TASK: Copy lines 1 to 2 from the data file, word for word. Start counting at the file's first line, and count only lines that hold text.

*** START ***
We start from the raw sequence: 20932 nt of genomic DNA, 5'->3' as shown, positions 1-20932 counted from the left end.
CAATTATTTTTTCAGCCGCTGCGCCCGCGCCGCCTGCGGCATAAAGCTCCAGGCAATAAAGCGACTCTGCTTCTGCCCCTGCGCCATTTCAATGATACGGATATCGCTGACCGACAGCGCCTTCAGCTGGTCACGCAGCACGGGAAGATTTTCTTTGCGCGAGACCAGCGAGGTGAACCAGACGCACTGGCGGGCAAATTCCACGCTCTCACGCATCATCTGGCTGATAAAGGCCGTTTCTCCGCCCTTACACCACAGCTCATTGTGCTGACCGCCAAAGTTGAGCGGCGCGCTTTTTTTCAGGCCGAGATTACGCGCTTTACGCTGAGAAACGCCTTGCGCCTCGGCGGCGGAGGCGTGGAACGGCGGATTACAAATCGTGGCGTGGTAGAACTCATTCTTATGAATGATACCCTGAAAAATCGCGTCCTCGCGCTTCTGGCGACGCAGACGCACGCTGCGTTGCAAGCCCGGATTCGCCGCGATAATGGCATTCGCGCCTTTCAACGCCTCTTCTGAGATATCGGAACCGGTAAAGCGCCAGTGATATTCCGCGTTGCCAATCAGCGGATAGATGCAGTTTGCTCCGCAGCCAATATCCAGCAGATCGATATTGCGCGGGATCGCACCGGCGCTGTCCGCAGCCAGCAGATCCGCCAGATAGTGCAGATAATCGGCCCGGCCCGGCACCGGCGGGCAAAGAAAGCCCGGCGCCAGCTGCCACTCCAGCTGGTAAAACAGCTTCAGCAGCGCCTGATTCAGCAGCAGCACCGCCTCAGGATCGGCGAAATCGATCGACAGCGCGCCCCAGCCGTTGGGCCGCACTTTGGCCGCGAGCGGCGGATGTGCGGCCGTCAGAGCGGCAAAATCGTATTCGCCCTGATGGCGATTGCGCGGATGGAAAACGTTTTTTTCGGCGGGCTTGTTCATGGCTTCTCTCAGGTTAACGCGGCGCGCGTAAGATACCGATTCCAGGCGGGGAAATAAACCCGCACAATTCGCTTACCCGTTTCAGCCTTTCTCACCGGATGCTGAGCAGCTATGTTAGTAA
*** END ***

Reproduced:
We start from the raw sequence: 20932 nt of genomic DNA, 5'->3' as shown, positions 1-20932 counted from the left end.
CAATTATTTTTTCAGCCGCTGCGCCCGCGCCGCCTGCGGCATAAAGCTCCAGGCAATAAAGCGACTCTGCTTCTGCCCCTGCGCCATTTCAATGATACGGATATCGCTGACCGACAGCGCCTTCAGCTGGTCACGCAGCACGGGAAGATTTTCTTTGCGCGAGACCAGCGAGGTGAACCAGACGCACTGGCGGGCAAATTCCACGCTCTCACGCATCATCTGGCTGATAAAGGCCGTTTCTCCGCCCTTACACCACAGCTCATTGTGCTGACCGCCAAAGTTGAGCGGCGCGCTTTTTTTCAGGCCGAGATTACGCGCTTTACGCTGAGAAACGCCTTGCGCCTCGGCGGCGGAGGCGTGGAACGGCGGATTACAAATCGTGGCGTGGTAGAACTCATTCTTATGAATGATACCCTGAAAAATCGCGTCCTCGCGCTTCTGGCGACGCAGACGCACGCTGCGTTGCAAGCCCGGATTCGCCGCGATAATGGCATTCGCGCCTTTCAACGCCTCTTCTGAGATATCGGAACCGGTAAAGCGCCAGTGATATTCCGCGTTGCCAATCAGCGGATAGATGCAGTTTGCTCCGCAGCCAATATCCAGCAGATCGATATTGCGCGGGATCGCACCGGCGCTGTCCGCAGCCAGCAGATCCGCCAGATAGTGCAGATAATCGGCCCGGCCCGGCACCGGCGGGCAAAGAAAGCCCGGCGCCAGCTGCCACTCCAGCTGGTAAAACAGCTTCAGCAGCGCCTGATTCAGCAGCAGCACCGCCTCAGGATCGGCGAAATCGATCGACAGCGCGCCCCAGCCGTTGGGCCGCACTTTGGCCGCGAGCGGCGGATGTGCGGCCGTCAGAGCGGCAAAATCGTATTCGCCCTGATGGCGATTGCGCGGATGGAAAACGTTTTTTTCGGCGGGCTTGTTCATGGCTTCTCTCAGGTTAACGCGGCGCGCGTAAGATACCGATTCCAGGCGGGGAAATAAACCCGCACAATTCGCTTACCCGTTTCAGCCTTTCTCACCGGATGCTGAGCAGCTATGTTAGTAA